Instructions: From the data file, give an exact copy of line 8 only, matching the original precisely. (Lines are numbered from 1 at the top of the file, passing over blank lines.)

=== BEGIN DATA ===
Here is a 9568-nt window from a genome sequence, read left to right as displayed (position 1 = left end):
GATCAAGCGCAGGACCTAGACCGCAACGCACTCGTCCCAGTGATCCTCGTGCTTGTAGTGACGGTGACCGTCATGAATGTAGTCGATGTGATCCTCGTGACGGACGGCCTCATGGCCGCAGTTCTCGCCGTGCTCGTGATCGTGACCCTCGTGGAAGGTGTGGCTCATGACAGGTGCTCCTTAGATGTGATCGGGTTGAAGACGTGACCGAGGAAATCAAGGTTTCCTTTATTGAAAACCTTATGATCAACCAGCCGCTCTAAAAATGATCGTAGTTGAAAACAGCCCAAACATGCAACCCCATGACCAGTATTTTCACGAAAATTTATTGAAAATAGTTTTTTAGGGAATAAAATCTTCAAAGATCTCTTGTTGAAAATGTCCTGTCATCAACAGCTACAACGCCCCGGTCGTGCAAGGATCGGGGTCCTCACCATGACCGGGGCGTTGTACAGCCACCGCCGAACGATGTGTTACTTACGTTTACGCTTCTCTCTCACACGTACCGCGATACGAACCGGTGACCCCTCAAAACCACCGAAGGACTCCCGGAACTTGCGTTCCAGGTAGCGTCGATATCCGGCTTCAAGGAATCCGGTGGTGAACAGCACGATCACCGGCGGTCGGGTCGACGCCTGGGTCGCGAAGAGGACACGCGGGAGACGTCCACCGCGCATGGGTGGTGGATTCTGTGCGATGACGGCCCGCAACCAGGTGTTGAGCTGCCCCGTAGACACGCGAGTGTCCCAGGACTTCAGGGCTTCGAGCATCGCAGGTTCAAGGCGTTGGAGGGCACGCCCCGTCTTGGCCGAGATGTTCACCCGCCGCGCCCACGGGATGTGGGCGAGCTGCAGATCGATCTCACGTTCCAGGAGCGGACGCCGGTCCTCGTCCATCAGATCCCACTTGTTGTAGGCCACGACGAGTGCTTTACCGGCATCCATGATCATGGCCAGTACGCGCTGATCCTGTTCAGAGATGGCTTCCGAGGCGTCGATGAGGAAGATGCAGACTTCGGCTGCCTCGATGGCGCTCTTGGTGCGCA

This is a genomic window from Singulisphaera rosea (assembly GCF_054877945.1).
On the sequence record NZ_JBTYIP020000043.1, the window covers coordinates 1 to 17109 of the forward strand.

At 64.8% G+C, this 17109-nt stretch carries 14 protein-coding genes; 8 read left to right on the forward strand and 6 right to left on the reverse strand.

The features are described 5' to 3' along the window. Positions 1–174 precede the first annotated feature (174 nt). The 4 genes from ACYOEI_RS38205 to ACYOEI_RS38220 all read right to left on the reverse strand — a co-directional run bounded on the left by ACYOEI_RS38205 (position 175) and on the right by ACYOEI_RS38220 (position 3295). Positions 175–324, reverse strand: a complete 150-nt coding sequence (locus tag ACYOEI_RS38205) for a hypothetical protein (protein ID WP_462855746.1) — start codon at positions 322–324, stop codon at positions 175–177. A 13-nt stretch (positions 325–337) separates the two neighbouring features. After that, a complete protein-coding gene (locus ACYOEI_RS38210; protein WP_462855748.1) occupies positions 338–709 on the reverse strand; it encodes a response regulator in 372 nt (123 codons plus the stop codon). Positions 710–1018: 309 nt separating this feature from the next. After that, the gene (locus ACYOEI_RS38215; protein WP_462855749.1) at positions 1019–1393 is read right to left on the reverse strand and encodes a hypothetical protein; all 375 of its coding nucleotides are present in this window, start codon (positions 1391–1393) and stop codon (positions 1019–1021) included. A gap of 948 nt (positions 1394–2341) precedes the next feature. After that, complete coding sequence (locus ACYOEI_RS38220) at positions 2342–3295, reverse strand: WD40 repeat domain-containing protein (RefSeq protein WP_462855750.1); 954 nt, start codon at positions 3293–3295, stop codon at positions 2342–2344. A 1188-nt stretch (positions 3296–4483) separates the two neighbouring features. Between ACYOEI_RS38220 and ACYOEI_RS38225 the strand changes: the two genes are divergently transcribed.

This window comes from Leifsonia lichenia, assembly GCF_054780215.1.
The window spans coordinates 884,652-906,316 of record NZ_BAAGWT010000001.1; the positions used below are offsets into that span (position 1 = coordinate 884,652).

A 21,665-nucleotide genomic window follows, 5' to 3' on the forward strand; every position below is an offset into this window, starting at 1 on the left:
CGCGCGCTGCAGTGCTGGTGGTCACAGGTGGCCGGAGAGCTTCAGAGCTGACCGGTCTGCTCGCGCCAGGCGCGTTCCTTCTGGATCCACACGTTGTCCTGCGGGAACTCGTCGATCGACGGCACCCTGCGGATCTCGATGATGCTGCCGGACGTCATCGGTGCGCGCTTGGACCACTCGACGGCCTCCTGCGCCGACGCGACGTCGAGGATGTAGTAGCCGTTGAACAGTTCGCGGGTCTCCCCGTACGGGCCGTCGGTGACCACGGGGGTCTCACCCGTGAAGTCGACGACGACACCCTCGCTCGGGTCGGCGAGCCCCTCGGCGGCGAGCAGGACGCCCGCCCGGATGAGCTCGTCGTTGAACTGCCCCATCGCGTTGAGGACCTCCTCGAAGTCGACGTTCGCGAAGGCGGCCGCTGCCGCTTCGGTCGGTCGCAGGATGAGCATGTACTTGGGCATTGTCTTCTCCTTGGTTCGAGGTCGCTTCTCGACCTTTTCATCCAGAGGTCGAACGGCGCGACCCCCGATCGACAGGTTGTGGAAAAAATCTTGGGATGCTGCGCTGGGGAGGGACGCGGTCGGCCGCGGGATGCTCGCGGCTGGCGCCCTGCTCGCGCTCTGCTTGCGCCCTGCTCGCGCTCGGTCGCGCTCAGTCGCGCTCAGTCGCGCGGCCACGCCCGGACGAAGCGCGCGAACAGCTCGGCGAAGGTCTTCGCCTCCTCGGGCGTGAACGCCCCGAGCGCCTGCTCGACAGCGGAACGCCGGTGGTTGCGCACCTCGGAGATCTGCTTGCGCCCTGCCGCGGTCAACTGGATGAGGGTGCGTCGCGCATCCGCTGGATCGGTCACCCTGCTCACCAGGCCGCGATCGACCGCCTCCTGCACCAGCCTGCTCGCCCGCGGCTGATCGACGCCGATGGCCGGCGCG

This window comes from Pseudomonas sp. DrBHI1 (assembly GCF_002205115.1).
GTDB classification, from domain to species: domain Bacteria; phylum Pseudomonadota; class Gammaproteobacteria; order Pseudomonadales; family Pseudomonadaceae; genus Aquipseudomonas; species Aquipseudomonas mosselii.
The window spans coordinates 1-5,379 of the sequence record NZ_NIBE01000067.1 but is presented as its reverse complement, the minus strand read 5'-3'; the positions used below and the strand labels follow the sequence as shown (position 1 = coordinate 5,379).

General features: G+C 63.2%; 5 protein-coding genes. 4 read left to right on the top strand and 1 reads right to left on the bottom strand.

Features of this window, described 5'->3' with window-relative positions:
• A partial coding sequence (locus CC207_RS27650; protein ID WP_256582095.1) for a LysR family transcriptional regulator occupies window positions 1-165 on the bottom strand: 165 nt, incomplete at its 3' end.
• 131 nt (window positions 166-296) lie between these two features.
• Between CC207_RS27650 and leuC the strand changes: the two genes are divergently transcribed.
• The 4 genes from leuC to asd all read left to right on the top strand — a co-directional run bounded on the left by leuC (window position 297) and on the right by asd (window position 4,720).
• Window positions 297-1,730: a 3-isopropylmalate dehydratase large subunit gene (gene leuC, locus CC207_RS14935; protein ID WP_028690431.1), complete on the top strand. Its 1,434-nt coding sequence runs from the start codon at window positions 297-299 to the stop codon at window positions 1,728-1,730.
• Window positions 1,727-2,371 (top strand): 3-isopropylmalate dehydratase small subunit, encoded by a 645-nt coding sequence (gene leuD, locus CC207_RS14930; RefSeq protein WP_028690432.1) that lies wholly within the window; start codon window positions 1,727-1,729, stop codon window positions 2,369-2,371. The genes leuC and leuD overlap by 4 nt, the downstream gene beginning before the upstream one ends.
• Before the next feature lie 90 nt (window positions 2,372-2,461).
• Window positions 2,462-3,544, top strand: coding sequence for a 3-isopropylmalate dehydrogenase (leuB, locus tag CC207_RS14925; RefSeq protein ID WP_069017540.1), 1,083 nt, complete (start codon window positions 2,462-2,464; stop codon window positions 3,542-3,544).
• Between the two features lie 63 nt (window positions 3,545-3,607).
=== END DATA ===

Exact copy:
The window spans coordinates 884,652-906,316 of record NZ_BAAGWT010000001.1; the positions used below are offsets into that span (position 1 = coordinate 884,652).